College & Career Training in Alaska

Congratulations to the Class of 2020!  You did it!  I am sure that this senior year was not what you expected for your last semester in high school and there may be some unknown waters ahead, such as your postsecondary education plans.  A lot is in the air, and one option I hear in the news and with my colleagues is deferring your enrollment.  I am hoping that this blog post helps you explore some of your deferment options.

So what is Deferred Enrollment?

Deferring your enrollment means you plan to take off a semester or longer before you start taking classes.  Prior to COVID-19, people sought deferment for a wide variety of reasons: medical, financial, wanting to travel, uncertain about career path or major, so this isn’t new just because of COVID-19.  But, with the uncertainty ahead, I could see many students choosing to defer their enrollment due to changes in course delivery options (online vs in person), financial hardships with parents or guardians, loss of income, or even needing to take a year just for your wellbeing.  

How Can I Defer My Enrollment? 

If you choose to defer your enrollment, you are responsible for talking to your institution's admissions office.  Every institution is different with the process, forms, or documents needed, but many of those are found on the institution's website.  The form itself may be called “deferment” or “postponement,” but if you are struggling to find it, don’t worry, just call the admissions office.

Should I Defer My Enrollment? 

If I could peer into a crystal ball and know what the future held, you would find me on the next flight to Las Vegas or to the nearest lottery ticket seller.  I can’t tell you if you should or shouldn’t defer, however, here are some important questions to consider before making your decision:

  • Dates & deadlines
    • Is there a deadline for your institution’s deferment application?
    • What length of time can you defer? Months? Semester? Years?
  • Are there costs associated with deferment?
    • Do you get application fees pushed back?
    • Does your institution's award package stay the same for next year?
    • What are the effects on local, state, or national scholarships? Will they allow you to defer?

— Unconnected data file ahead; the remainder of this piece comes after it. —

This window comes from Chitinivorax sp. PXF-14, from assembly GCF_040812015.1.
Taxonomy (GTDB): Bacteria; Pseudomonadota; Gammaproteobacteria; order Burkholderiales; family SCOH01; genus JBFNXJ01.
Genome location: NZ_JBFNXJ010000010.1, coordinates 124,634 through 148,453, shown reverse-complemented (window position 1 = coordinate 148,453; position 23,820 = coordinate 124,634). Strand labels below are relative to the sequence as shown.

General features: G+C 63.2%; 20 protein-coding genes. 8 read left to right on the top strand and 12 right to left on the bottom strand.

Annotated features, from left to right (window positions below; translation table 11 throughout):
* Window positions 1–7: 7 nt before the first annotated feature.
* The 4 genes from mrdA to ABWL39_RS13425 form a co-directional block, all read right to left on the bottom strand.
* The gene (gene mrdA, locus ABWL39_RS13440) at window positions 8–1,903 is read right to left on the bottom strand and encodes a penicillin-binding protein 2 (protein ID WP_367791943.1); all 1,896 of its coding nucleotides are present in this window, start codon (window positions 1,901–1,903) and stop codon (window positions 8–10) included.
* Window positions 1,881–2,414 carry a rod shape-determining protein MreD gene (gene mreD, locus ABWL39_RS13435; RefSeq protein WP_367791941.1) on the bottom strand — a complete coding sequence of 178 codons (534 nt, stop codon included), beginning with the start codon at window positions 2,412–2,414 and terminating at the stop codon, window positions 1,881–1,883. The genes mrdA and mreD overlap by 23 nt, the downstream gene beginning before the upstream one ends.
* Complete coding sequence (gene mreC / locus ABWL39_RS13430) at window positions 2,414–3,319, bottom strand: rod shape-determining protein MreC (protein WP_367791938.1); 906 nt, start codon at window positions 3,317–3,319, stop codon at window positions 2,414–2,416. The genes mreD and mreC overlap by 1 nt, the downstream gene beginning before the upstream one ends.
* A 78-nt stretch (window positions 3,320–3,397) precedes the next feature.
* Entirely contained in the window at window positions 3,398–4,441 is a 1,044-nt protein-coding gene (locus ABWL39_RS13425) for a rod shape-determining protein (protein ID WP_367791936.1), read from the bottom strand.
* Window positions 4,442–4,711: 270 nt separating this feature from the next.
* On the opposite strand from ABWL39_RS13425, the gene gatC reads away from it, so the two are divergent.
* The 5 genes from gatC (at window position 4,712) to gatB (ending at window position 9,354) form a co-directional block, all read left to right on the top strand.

• Can you get your fees or housing deposits back, and what is the appeals process for that?
  • Academics:
    • How do you feel about taking all your classes online?
    • How do you feel about taking your classes in person with social distancing requirements?
    • Are the same number of academic resources such as tutoring, library access, and teaching assistance exist?
  • Campus Life:
    • Are you okay with an adjusted campus experience? Potentially less group gatherings around athletics, Greek life, and more?
    • Will you be communicating more over the phone or email rather than in person with faculty and staff?
  • What is your plan while you defer?
    • Do you plan to get a job, travel, volunteer?
    • What are your plans for taking care of your wellbeing and mental health?
    • How will you continue to learn to maintain your current knowledge level?
  • Starting back:
    • Are there any documents needed? 
    • Which steps were grandfathered in and which ones will you have to redo?

As our nation, state, and postsecondary institutions are opening back with different timelines and deadlines, contacting your institution is going to be step number one, regardless if it's admissions, housing, or academics.  Continue to talk with your parents/guardians, friends, family members, teachers, counselors, or coaches.  Ask them for their advice and what they would do, as it will hopefully paint a picture of the best way for you to move forward.

If you need any assistance with navigating the college process and/or developing a plan for your postsecondary endeavors, contact the ACPE Success Center for free assistance!

About the Author

Tyler Eggen

Tyler Eggen

Tyler is Alaskan born and educated, with over a decade of experience in higher education & student affairs.  When he is not serving the next generation of postsecondary education students, he enjoys spending time outdoors while hunting and fishing.


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